With iOS 16 you can now see more detail than ever about your sleep habits. It’s long been possible to track your sleep with Apple Watch and the Health app, but up until now it’s just been a basic display of ‘In Bed’ or ‘Asleep’. With iOS 16 and watchOS 9 you can now see far more detailed metrics including time spent in different stages of sleep (like REM, Deep Sleep etc) and compare this over time to other data sets like Heart Rate or Respiratory Rate to get a full picture of your sleep habits.
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One of the health features that has had a big update in iOS 16 is the Sleep Tracking feature.
It will now give you a lot more details about your quality and duration of sleep.
Here’s how it works…
So to begin we need to make sure we’ve enabled our watch to do sleep monitoring.
So on the Apple Watch app scroll down until you get to Sleep and make sure this setting is turned on.
Of course, you’re going to need to wear your Apple Watch to bed for this to work – but don’t worry because it will go into Night Time mode so you won’t get notifications and your screen won’t come on.
In fact, if you’ve got an alarm set, your watch will gently buzz on your wrist rather than making a noise to wake up the whole room.
Now, all that’s left to do is have a nice cup of hot chocolate and go to sleep.
Oh morning time!
Okay, let’s jump back into our phone and find out just how well we slept.
So I’m going to go into the Health App this time, and at the bottom I’m going to go to Browse.
From here scroll down until you find Sleep and then straight away you’ll get this colourful graph showing your last night’s sleep.
Just like everything in the Health App you can scroll sideways to view different days, but the interesting thing here is rather than just showing you time in bed and time of sleep like it used to be on iOS 15, we now get different stages of sleep as well.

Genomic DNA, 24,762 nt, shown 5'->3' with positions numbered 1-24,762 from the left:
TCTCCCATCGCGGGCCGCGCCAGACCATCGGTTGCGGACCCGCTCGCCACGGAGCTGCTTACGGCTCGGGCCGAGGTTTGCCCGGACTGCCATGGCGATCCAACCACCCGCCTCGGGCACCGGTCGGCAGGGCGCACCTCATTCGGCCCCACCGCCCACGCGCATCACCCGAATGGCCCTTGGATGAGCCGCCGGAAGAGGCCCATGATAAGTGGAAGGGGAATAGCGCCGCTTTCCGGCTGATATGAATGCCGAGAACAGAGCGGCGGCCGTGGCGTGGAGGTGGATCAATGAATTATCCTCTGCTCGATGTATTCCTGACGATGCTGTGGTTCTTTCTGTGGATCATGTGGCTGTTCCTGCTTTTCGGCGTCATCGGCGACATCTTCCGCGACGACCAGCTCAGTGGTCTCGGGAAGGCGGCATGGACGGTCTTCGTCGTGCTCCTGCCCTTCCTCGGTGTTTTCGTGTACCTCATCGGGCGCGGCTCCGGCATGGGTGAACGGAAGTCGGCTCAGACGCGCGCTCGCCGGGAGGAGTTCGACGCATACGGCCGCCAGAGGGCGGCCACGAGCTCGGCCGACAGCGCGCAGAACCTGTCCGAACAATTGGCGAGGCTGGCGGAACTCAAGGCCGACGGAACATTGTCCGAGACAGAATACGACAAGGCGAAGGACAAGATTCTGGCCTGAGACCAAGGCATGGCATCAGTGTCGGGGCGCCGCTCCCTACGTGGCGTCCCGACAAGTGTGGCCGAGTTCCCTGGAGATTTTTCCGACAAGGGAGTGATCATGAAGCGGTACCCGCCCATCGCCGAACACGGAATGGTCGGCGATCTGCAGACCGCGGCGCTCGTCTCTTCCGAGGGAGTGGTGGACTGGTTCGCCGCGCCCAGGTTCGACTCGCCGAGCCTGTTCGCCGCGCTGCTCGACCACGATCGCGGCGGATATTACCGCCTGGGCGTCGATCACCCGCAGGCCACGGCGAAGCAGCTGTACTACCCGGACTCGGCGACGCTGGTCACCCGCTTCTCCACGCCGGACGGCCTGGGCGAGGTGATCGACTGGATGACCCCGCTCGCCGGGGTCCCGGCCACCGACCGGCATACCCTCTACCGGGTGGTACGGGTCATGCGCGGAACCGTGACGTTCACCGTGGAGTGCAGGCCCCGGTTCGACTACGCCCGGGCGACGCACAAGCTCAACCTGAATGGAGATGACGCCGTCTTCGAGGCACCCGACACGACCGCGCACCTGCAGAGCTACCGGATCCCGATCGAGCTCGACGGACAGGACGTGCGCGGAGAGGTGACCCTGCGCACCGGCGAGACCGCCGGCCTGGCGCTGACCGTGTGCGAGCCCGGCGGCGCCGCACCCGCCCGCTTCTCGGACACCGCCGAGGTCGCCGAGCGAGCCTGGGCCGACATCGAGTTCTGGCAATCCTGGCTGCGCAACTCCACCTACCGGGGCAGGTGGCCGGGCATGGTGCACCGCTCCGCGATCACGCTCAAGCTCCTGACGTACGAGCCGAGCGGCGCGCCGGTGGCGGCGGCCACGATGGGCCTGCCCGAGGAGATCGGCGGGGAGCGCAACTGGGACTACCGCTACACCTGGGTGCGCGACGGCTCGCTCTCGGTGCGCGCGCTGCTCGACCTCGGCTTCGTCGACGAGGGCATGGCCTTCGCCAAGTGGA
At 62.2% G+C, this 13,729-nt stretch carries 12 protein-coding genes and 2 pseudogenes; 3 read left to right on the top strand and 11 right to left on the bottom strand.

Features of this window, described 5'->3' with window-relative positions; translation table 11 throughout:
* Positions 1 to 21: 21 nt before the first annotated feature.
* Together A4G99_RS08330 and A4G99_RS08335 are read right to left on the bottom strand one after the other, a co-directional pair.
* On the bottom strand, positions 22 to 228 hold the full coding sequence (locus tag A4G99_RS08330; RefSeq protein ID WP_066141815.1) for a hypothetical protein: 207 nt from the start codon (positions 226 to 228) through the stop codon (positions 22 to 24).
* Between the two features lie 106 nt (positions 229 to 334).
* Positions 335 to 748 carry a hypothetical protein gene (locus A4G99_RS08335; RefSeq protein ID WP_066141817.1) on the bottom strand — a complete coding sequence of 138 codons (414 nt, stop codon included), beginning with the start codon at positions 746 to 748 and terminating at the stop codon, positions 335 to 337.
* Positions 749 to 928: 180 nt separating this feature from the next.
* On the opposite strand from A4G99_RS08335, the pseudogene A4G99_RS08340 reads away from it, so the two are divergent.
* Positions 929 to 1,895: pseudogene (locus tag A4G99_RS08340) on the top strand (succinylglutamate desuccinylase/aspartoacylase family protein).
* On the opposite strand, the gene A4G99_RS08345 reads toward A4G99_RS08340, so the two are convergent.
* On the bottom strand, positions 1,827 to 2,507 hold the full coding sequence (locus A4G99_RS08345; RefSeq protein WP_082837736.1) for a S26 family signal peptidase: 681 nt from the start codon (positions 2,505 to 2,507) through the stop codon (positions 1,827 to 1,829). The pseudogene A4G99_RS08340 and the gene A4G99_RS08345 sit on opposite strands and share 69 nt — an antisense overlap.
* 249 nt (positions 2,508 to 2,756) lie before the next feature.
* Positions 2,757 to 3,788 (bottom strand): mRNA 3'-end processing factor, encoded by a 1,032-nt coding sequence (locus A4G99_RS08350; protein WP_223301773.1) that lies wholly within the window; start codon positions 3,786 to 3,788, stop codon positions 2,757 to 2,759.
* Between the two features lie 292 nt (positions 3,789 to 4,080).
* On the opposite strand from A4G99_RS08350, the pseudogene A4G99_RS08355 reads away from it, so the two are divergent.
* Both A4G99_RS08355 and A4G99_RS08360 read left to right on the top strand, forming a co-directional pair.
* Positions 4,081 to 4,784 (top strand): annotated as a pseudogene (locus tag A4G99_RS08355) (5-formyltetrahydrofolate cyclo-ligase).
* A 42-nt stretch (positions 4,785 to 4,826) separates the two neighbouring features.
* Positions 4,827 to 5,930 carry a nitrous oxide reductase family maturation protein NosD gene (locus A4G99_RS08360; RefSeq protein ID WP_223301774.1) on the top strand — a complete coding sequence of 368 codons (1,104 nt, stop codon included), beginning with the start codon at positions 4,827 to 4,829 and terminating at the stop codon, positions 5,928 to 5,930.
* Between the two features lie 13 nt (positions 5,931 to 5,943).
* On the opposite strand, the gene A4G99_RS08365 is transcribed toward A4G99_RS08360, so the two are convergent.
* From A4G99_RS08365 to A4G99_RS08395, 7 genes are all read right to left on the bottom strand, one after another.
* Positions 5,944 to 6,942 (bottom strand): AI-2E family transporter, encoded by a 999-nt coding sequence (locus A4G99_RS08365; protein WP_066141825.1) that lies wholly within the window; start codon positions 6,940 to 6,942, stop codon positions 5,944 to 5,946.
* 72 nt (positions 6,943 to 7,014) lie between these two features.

We’ll have a look at what those mean in a moment, but as I scroll down the page you’re going to get more information about how well you slept and how your vital signs changed over the course of the night.
For example your Respiratory Rate, your Heart Rate as you were sleeping – those sort of things.
Okay, let’s go back up to the top and we’re going to click on the Show All Data.
From here we can see the exact amount of time, both in percentage and minutes, that we spent in the different stages of sleep.
Whether that be awake, or rem sleep, or core sleep, or deep sleep.
You can also look at your duration and you can make comparisons between the time you were asleep and what your heart rate was doing at the same time.
Now Sleep Tracking is nothing new on the Apple Watch in the Health App, but the amount of detail you get now is quite different to what you had before.
If I switch into weekly view and then scroll back a few weeks to before I installed iOS 16 and watchOS 9 you’ll see I get this turquoise blue bar.
It just shows you if you’re asleep or if you’re awake, and to be honest it was never that accurate.
Now as I scroll forwards you’ll see this much more rich, colourful data picture showing up.
And with this information I can now see just how many times those annoying cats have woken me up during the night!
I can also look at this data on my Apple Watch too, so on the watch itself go into the Sleep app.
As you scroll up and down this page you’ll get more information just like you would do on the phone – and then you’ll get that nice colourful graph.
But it’s much more convenient sometimes having that with you on the watch.
And that’s a quick look at the new Sleep Tracking feature in iOS 16.